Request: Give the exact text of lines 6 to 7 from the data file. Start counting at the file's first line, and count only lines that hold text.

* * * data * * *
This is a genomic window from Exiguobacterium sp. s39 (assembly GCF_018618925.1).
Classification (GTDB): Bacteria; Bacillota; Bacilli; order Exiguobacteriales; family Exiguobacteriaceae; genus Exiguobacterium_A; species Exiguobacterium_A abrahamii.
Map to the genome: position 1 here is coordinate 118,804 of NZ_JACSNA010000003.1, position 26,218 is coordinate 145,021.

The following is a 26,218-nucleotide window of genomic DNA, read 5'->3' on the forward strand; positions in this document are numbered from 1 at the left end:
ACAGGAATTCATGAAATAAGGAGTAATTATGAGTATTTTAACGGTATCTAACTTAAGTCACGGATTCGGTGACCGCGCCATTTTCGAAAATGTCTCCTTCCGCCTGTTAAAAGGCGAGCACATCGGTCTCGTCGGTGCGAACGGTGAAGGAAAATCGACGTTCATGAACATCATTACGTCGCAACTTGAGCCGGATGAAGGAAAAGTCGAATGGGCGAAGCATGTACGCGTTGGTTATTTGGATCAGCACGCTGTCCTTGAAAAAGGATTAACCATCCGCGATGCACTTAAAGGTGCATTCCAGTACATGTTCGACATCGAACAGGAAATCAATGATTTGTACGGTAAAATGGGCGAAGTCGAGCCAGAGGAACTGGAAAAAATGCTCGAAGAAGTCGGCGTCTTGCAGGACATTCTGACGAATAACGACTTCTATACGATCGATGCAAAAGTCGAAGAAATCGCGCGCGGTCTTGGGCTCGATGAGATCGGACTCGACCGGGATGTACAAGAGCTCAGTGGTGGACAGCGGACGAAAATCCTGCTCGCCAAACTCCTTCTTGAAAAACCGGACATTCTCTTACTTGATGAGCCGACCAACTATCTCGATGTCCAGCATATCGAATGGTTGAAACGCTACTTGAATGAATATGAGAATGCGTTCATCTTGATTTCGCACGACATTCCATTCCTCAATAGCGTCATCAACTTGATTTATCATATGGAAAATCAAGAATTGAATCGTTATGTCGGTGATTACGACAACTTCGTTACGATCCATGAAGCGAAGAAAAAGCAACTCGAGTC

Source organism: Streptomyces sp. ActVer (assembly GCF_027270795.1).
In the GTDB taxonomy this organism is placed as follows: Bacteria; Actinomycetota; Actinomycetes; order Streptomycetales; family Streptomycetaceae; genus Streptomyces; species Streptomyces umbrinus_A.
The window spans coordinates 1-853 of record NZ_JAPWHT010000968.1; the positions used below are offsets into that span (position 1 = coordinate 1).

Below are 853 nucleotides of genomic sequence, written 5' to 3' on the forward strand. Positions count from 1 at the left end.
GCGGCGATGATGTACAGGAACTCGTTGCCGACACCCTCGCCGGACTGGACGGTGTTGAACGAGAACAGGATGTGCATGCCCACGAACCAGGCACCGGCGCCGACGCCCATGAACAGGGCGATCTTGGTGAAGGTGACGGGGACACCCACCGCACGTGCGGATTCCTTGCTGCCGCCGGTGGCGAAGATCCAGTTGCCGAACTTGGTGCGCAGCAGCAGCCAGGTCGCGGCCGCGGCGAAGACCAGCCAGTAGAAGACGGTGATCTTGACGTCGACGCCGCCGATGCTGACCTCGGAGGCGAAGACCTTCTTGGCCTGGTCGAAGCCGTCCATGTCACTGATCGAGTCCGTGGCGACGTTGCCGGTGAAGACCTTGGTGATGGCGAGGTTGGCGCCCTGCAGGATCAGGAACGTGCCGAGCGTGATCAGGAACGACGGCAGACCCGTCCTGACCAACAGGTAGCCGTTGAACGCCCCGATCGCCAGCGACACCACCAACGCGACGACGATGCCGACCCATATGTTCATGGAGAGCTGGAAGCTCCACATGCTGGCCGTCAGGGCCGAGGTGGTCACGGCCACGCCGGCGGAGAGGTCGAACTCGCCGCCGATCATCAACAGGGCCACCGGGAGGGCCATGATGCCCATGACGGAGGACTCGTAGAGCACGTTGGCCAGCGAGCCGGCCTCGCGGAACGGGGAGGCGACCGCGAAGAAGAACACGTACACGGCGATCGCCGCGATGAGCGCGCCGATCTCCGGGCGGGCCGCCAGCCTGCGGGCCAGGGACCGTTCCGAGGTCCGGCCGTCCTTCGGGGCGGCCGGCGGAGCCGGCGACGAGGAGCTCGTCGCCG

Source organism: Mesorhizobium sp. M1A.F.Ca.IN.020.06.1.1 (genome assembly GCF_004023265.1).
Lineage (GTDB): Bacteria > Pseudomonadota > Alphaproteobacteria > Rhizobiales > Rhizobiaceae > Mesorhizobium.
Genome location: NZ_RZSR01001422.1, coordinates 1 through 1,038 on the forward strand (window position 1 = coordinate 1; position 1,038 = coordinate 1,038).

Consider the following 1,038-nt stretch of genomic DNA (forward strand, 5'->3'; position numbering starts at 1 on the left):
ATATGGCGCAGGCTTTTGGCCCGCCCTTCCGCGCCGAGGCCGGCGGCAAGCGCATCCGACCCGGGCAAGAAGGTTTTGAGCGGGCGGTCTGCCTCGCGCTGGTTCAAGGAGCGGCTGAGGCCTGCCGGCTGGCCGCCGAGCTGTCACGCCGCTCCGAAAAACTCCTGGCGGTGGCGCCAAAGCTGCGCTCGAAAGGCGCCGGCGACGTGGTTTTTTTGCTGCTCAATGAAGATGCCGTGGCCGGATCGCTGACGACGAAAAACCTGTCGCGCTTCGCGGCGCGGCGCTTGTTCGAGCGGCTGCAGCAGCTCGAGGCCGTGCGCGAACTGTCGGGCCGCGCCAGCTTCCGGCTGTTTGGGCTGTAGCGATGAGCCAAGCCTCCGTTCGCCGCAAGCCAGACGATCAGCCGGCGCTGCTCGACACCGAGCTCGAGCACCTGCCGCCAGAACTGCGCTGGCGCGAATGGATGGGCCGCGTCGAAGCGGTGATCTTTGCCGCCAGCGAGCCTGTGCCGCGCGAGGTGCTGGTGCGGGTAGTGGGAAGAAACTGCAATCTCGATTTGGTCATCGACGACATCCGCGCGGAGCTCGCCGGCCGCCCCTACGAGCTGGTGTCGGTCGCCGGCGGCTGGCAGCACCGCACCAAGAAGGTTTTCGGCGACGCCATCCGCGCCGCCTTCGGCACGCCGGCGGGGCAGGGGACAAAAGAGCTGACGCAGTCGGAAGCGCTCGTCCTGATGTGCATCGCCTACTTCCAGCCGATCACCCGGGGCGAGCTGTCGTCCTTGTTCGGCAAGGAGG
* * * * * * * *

Source organism: Streptomyces sp. ActVer (assembly GCF_027270795.1).
In the GTDB taxonomy this organism is placed as follows: Bacteria; Actinomycetota; Actinomycetes; order Streptomycetales; family Streptomycetaceae; genus Streptomyces; species Streptomyces umbrinus_A.